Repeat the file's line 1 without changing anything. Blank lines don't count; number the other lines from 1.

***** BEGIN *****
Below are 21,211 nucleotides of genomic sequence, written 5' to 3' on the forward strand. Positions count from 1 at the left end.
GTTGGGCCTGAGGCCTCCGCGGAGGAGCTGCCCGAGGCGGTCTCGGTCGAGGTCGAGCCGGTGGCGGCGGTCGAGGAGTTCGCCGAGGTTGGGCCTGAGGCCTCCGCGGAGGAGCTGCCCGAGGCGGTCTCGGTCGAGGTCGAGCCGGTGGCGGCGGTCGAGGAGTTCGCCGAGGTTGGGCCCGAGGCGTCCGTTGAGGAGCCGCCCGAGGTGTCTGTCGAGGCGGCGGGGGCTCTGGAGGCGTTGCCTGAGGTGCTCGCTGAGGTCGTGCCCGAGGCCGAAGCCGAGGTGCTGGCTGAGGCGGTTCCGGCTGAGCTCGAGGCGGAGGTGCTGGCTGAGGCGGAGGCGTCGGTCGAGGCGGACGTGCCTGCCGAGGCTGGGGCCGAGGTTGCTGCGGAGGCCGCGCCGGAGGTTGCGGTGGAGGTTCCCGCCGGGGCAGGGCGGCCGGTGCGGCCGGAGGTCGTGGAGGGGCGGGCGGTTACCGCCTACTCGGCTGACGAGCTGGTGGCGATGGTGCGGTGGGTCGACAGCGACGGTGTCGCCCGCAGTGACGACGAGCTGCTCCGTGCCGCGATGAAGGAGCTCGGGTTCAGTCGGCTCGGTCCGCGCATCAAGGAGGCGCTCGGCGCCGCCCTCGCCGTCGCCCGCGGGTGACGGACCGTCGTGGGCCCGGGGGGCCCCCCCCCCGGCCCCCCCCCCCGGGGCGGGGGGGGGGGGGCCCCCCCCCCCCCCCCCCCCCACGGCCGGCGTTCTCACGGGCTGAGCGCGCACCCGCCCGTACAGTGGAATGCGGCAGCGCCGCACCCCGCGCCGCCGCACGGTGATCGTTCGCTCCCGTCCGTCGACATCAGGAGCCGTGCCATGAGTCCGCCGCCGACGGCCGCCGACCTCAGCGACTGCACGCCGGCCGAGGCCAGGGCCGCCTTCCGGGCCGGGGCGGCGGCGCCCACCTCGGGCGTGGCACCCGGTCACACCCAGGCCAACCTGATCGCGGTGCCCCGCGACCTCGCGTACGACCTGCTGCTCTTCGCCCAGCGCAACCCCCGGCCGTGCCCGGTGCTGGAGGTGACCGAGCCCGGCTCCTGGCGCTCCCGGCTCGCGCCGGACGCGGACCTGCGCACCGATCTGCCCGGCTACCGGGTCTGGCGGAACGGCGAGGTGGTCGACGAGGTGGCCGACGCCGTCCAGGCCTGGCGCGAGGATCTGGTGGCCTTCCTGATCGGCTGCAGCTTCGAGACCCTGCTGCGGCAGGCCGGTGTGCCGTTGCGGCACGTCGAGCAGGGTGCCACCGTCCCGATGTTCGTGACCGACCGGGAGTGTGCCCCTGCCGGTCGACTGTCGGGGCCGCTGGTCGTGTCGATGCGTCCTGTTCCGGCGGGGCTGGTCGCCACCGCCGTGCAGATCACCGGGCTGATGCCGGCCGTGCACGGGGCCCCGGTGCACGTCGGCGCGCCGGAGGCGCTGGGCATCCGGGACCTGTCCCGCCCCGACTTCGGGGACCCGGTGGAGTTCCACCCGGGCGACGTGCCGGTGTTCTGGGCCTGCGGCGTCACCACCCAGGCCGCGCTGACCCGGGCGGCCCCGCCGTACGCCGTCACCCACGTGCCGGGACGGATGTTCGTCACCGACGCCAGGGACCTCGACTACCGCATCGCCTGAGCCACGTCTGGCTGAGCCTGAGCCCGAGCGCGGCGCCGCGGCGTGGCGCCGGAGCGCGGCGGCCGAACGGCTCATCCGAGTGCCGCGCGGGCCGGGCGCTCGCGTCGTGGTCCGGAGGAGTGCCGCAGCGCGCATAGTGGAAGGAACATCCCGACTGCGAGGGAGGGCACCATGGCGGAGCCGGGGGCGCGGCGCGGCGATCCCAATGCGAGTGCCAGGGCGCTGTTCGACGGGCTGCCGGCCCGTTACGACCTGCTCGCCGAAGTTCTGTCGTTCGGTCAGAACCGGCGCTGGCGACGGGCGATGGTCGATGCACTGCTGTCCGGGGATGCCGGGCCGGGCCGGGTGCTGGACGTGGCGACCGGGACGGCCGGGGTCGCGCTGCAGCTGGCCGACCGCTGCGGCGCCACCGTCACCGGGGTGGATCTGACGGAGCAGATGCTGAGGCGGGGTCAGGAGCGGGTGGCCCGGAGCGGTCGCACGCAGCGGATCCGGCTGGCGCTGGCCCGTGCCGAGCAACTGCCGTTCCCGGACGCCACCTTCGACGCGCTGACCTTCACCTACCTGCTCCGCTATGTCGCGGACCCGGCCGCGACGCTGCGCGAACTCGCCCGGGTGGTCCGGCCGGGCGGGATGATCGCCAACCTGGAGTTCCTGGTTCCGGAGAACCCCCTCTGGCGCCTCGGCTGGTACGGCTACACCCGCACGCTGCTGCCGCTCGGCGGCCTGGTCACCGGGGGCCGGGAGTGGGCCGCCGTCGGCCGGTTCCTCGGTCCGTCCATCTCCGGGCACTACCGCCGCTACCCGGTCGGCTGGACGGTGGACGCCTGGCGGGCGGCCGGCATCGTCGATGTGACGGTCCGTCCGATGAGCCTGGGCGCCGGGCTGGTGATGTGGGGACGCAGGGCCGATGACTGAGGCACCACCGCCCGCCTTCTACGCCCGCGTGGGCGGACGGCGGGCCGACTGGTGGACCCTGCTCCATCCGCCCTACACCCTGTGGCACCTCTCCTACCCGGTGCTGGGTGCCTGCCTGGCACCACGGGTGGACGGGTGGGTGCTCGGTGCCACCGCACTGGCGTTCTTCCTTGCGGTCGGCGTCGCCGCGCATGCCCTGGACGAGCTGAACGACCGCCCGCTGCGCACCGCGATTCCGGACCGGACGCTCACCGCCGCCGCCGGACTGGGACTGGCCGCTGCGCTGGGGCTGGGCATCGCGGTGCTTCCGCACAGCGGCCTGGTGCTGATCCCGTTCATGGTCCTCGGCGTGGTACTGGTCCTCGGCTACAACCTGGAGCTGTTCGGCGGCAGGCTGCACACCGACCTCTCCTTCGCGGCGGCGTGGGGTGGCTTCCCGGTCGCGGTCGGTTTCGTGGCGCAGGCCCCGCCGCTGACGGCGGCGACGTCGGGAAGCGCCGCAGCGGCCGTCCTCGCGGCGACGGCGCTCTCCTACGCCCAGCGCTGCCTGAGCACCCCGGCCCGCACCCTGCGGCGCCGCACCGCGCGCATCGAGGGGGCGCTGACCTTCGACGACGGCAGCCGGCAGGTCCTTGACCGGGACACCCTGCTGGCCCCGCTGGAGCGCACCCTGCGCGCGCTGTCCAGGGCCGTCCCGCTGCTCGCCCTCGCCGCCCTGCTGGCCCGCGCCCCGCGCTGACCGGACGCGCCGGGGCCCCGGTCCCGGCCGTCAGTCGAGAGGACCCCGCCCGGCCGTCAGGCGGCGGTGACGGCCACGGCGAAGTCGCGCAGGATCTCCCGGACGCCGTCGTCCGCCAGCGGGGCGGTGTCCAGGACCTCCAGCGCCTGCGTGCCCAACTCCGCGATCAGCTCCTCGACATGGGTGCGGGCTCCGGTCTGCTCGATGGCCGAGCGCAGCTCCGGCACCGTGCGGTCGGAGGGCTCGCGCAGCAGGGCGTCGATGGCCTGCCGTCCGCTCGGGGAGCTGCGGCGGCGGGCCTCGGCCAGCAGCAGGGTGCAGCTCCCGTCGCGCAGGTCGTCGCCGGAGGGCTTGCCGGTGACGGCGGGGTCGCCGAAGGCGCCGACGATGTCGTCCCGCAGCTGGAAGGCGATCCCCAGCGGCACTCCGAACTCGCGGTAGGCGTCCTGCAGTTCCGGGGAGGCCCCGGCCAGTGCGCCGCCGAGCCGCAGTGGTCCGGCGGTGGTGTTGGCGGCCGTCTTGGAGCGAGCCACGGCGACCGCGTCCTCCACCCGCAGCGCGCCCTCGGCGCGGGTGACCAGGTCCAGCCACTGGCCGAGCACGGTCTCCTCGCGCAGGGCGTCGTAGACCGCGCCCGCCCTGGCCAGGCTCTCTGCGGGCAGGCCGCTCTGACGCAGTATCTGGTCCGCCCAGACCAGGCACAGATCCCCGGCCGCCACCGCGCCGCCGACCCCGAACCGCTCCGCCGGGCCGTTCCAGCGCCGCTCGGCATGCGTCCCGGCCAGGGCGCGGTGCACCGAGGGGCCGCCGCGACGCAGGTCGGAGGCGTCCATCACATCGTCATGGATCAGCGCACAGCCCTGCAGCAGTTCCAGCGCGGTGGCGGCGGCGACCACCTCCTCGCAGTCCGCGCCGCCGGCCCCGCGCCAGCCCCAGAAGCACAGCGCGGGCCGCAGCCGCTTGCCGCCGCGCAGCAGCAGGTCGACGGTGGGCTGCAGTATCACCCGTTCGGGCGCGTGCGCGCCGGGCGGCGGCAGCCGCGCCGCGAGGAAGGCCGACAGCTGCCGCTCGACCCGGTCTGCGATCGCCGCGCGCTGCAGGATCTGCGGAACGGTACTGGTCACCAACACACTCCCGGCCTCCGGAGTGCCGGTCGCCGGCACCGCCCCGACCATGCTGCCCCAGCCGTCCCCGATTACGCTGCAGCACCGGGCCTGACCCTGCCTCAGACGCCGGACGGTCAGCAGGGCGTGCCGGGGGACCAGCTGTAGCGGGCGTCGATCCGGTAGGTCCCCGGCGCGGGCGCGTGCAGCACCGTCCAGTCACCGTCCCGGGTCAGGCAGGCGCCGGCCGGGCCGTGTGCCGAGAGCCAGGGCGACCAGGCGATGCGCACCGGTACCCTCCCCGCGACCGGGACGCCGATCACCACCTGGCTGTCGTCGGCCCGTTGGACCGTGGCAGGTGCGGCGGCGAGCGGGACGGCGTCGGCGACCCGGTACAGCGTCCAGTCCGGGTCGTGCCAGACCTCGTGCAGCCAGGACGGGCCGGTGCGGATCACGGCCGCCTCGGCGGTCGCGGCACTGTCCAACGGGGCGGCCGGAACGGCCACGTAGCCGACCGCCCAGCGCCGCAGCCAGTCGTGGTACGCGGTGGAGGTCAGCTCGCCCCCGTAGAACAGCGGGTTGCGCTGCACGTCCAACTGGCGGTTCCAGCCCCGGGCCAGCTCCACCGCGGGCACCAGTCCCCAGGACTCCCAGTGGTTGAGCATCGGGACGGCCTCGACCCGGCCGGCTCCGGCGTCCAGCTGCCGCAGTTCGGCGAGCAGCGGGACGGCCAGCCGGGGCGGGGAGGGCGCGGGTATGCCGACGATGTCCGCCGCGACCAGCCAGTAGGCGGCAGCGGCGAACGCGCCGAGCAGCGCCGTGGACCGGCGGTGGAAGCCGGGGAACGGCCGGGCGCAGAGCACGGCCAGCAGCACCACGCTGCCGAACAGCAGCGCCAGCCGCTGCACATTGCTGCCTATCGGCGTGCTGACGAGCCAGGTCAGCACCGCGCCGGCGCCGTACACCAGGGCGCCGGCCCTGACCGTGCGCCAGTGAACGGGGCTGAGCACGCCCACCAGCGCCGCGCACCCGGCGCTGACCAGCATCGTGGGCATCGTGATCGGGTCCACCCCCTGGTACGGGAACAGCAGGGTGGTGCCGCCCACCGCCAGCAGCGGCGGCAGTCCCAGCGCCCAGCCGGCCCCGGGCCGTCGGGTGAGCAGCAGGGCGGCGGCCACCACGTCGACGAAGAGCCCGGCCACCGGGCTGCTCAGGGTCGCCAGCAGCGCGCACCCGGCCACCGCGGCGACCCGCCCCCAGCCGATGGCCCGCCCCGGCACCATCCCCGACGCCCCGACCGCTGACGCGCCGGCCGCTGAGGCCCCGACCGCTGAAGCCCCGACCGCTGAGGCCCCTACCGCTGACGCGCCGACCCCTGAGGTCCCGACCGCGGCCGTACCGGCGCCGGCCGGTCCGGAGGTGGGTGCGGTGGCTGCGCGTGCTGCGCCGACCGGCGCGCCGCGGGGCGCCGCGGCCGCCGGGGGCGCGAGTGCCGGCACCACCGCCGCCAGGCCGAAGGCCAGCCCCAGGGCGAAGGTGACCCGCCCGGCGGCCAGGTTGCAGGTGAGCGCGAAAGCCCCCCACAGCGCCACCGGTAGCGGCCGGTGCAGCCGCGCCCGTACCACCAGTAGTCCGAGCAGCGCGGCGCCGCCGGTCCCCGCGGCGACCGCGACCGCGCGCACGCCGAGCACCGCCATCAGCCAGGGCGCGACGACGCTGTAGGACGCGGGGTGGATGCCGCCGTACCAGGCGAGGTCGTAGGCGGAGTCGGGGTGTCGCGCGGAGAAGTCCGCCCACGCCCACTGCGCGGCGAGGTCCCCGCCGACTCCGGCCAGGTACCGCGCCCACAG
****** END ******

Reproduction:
Below are 21,211 nucleotides of genomic sequence, written 5' to 3' on the forward strand. Positions count from 1 at the left end.